1 Week in Iceland: Day 1

Iceland was beyond what I had imagined it would be. Clearly, I did an embarrassing amount of research prior to going because I wanted to squeeze in as much as possible, so I had seen photo after photo, I had watched dozens of videos, and none of it had prepared me for the beauty of Iceland. I made a pretty intensive itinerary before we left, taking into account the sunrise and sunset times, taking advantage of twilight, and trying to schedule our days efficiently so that we could see all that we wanted to see. And even though we didn't get to everything, we saw all the priority sites on our list so I'm calling this trip a success.

It was difficult to take a bad photo there because it was so beautiful. But, the photos I'm sharing won't do the landscapes justice. This blabbery preface is just to say that you need to go. You will love it. I really want to go back, except the next time I go, I want to visit during the summer so I can see puffins and the midnight sun. But I also want to go back during northern lights season.
We flew in on Sunday night, got picked up by the rental car company, got settled in with our vehicle, and then headed straight to our hotel.
I had an okay experience with Lagoon Car Rental. The car itself was in great shape and they comped me a portable wifi device for late response to my emails when I was initially booking the car, so that was great. However, no one was actually waiting for us at the airport, as promised, and instead I had to call them so they got points off for that.
Also, one of our tires got punctured on a gravel road (didn't blow out, just air hissing from a leak in the tire) and we used the spare and were charged to replace it completely ($200). Not the biggest deal in the world, but I expect that they're going to just repair the puncture and that money will be pocketed. Why do I think that? Well, they said if I'd just gotten the puncture patched, they wouldn't have charged me. And a little credit to me and my honesty: they wouldn't have even known about the puncture except that I pointed it out after our car passed the inspection upon return. I wanted to be a good person and not ruin someone else's trip if they ended up with that car with a faulty spare. Plus I was sympathetic because Lagoon is supposedly a family-owned operation.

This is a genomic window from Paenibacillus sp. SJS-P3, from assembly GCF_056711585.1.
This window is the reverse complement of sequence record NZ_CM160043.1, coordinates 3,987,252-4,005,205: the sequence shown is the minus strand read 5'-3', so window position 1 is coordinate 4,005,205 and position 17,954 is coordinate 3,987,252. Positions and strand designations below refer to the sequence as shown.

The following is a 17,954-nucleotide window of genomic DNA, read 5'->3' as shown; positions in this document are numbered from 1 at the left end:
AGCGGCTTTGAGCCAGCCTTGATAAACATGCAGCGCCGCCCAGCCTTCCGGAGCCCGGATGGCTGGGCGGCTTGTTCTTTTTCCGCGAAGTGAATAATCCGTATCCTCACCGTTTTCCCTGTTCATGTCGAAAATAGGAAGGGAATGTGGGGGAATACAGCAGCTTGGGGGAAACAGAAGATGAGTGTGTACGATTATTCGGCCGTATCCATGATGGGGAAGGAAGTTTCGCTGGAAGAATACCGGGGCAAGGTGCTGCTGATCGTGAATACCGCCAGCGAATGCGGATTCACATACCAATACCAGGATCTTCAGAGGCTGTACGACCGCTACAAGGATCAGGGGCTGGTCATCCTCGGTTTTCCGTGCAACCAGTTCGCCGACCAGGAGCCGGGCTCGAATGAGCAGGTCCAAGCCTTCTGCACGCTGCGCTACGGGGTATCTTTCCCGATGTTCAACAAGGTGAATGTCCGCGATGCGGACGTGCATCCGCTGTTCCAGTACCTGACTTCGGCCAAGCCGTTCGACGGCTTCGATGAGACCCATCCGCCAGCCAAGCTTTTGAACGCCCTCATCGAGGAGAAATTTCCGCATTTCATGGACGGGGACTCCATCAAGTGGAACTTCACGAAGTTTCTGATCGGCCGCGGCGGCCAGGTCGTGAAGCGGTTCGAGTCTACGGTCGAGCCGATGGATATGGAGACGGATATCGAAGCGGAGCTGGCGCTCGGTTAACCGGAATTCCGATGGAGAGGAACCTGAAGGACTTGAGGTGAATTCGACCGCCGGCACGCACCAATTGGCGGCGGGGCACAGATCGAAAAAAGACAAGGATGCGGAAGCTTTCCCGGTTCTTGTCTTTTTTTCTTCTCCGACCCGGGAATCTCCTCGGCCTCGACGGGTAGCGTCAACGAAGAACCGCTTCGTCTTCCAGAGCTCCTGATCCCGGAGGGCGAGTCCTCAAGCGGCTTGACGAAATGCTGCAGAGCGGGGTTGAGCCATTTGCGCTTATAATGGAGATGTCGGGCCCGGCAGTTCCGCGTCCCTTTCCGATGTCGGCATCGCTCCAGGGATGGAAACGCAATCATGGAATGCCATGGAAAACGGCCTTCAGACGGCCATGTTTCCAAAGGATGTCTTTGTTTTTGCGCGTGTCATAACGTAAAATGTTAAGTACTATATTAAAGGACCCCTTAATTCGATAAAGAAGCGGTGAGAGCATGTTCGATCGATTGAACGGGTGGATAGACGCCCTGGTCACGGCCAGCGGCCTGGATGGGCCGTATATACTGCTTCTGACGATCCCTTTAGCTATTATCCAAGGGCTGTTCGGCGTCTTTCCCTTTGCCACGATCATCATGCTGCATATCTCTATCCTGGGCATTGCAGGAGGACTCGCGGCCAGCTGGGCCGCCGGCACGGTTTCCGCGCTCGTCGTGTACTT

It should be noted though, I emailed them when we initially had the tire troubles and didn't receive a response at all to my inquiries and since they didn't know about it when we got there, they obviously hadn't checked their emails. And I find this insane because this wasn't even peak season so I'm pretty certain their responsiveness is probably horrible in the summer. I have mixed feelings about them; they're a decent company to work with but their customer service is seriously lacking. Take from my experience what you will.

Because we landed so late, I chose a hotel nearby in Keflavik. It was clean, comfortable, and convenient; the three C's I always look for in every hotel. We stayed in a triple room with a private bath and it even had a little kitchenette area.
We arrived quite late, after reception had closed, so we were given instructions via email how to enter and get our keys and get settled in. We were also given instructions on how to check out if we were to leave prior to reception opening. I found all of this extremely helpful and gave this place two checks for hospitality and service, despite not interacting face-to-face with any staff at all.

Our first day in Iceland really began on Monday morning. We got up bright and early before the sun and started our drive towards some of the sights of the Golden Circle. It rained really hard that day, which kind of sucked, but we sort of felt like we were just paying our dues and we ended up with decent weather the rest of the time so we were thankful for that.
After a short hike, we ended up turning around and leaving. We didn't spend too much time here because the rain was too annoying and also, we had a strict schedule to follow. Because we had such limited daylight (between 7 to 8 hours, plus an hour of twilight on either end) we had to adhere to our schedule if we wanted to see everything on our list.
Our second stop of the day was at the well-known Strokkur geyser (strokkur means "churn" in Icelandic), which erupts every 6 to 10 minutes. We arrived just as it was erupting; the stream shot up 15 feet in the air. It erupted two more times while we were there, but they were much smaller flares.